If the slip-box system is only effective when you know how to use it, as Ahrens contends, you must learn how to properly use it. Here you’ll learn the specific steps Ahrens outlines to effectively use the slip-box system to create a publishable draft.
Step 1: Take Notes
Ahrens recommends taking three types of notes: temporary notes, literature notes, and evergreen notes.
1. Create temporary notes, which Ahrens calls “fleeting notes.” Most of us have random ideas as we go about our day. Jot these down so you don’t forget them, and put them all in one place—an in-tray, or what Ahrens calls an “inbox.”
2. Create literature notes. Always read with a pen—and whenever you come across interesting, potentially useful ideas, create literature notes. Using full sentences, summarize the text in your own words, making sure that you only include one idea per note. In each note, include information about the source material (like the book’s author, the year it was published, and the page number on which you found the idea). Place these literature notes in your in-tray.
3. Create evergreen notes, which Ahrens calls “permanent notes,” by combining your other notes. Each day, go over the notes in your in-tray and any notes you’ve already collected in your slip-box. As you do so, think to yourself: How do these ideas compare with and connect to each other? When you have an original thought about these connections, create a new note—ensuring that each original idea has its own note. Use full sentences, be as clear and concise as possible, and include citations.
This evergreen note should stand on its own; you shouldn’t have to refer to other material to understand it. For example, if you write, “Abraham Lincoln freed the slaves with the Emancipation Proclamation,” this note should include basic details of the Emancipation Proclamation but not a thorough analysis of its contents. Once you’ve encapsulated the ideas from your temporary notes into a permanent note, you can throw the temporary note away.
Step 2: File Notes
Now that you have notes, it’s time to organize them in one of two places: a reference system or your slip-box.
1. File your literature notes in one place that’s separate from your slip-box, like a shoebox: Ahrens refers to this place as your “reference system.” When you file your notes, include the bibliographic information of each source. If you have three literature notes about one book, you’ll file those notes with a fourth note including all the book’s bibliographic information—anything you might need to include in your final published work.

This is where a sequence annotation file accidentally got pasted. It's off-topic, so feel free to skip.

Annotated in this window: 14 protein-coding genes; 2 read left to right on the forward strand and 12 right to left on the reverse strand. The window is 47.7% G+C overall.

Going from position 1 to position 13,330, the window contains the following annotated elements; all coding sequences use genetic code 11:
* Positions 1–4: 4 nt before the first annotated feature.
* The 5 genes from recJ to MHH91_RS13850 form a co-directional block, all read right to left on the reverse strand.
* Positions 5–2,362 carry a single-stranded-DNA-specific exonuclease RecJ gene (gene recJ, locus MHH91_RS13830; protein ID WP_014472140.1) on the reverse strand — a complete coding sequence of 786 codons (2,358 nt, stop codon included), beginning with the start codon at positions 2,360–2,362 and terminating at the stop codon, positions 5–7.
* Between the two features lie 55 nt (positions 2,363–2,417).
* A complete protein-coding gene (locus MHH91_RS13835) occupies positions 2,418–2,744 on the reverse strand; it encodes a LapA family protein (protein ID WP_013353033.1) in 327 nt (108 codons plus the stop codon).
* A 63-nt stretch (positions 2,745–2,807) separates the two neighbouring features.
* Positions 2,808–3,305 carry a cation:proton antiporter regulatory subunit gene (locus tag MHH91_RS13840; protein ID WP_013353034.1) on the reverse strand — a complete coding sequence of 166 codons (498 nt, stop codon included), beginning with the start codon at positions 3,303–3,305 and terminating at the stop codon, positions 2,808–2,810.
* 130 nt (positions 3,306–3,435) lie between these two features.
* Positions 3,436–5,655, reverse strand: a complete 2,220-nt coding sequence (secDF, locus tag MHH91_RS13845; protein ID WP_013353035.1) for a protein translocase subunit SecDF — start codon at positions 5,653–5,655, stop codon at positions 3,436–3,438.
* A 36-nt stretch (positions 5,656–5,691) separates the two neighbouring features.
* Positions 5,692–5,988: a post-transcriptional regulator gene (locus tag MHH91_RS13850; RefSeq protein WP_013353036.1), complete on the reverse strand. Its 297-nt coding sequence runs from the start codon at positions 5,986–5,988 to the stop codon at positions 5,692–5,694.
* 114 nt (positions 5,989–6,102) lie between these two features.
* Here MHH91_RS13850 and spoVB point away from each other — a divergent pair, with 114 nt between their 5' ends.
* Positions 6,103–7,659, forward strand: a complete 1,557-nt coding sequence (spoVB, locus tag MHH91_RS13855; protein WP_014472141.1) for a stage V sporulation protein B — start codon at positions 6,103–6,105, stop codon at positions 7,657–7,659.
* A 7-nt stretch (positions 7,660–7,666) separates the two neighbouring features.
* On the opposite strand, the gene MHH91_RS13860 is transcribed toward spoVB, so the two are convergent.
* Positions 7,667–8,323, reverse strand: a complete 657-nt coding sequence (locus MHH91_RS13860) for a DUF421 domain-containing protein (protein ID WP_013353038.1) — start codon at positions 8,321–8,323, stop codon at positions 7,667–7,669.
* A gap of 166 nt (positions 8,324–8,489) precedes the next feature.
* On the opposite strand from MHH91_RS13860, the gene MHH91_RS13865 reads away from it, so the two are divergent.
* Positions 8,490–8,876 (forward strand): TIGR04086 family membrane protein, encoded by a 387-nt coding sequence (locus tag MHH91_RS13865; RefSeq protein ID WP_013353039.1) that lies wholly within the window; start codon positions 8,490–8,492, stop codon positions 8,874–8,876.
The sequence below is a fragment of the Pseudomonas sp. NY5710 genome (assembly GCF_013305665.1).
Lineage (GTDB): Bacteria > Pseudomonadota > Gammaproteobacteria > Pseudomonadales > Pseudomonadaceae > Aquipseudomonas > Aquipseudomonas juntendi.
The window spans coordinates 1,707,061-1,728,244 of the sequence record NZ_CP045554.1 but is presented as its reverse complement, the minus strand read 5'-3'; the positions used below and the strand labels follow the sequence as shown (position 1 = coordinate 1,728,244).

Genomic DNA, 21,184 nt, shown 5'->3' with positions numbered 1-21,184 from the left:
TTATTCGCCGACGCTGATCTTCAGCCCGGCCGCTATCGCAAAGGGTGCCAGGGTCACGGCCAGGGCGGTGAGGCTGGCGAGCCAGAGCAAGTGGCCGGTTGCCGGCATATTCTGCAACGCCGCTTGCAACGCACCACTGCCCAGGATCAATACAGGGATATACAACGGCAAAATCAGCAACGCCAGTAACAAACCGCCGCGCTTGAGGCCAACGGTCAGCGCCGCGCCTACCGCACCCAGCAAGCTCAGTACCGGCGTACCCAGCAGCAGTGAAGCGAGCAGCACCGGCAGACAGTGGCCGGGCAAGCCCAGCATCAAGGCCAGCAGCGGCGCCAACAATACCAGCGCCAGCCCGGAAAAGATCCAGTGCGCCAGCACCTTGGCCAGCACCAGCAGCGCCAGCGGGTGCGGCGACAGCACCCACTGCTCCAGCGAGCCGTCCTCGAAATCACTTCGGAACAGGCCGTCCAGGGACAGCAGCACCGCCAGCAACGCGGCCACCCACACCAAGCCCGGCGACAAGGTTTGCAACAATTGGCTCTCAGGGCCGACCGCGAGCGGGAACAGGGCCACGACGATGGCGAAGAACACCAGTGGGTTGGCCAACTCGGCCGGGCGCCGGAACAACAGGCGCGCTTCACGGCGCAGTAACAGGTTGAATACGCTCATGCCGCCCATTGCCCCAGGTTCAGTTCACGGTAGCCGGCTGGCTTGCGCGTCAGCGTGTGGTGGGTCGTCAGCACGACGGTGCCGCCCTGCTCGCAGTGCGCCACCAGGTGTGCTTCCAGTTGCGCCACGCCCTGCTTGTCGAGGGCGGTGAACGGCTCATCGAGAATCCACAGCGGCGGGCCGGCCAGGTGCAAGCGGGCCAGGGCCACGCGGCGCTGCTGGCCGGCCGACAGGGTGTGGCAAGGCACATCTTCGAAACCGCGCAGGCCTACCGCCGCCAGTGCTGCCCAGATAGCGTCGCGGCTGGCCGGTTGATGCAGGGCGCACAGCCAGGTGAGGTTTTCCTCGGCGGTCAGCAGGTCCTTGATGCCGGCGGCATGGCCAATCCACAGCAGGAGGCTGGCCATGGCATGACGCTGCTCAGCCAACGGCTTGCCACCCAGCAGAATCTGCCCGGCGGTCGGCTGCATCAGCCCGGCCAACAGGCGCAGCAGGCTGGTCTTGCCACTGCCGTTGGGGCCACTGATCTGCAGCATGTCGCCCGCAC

2. File your evergreen notes into your slip-box. To do so effectively, use the following system.
If your new note connects strongly to an old note—like if it supports an argument—file the new note behind that note. Otherwise, file it behind the most recent note.
Then, rummage through your slip-box and look for weaker or less obvious connections between notes you already have and your new notes. If you find any, create links between those notes. (For example, if Note #1 and Note #55 are connected, on Note #1, write down that it’s connected to Note #55, and on Note #55, write down that it’s connected to Note #1.)
Step 3: Link Notes to Your Index
Once you have notes in your slip-box, the next step is to link them to your index. This is any document with a list of topics with references to the notes on which those topics are mentioned. You use it to navigate the collection of notes in your slip-box so that you can find the right idea when you need it. You can link your evergreen notes to your index in one of two ways.
1. Create a new index entry whenever you notice that several evergreen notes in your slip-box all revolve around a single topic. This will consist of a keyword and the few notes most relevant to that keyword. Customize these keywords so they make sense to you and help you think: For example, a food writer with Note #30 that says “The best honey comes from Australia” might file that under the keywords “ingredient origins – honey.” An economist with that same note might file it under “beekeeping industry.”
2. Alternatively, link your evergreen note to an existing note (that’s listed in the index) instead of to the index itself. For example, if Note #31 reads, “Australian honey is very flowery,” you could link it to Note #30 using the method described in Step 5. Since Note #30 is still in the index, this technique ensures that you can still find Note #31—but it doesn’t overcrowd your index.
Step 4: Develop Your Ideas
Now that you have notes in your slip-box, you can use those notes to develop your ideas further. To do so, Ahrens recommends the following steps.
1. Review the notes in your slip-box and continue researching based on the questions that naturally come up: Ahrens argues that, as you create and regularly review several evergreen notes on similar topics, you’ll inevitably discover new threads of information you’ll want to follow. For example, if you’re a food writer researching Australian honey, one question that you may have—and should research—is what foods pair well with that honey.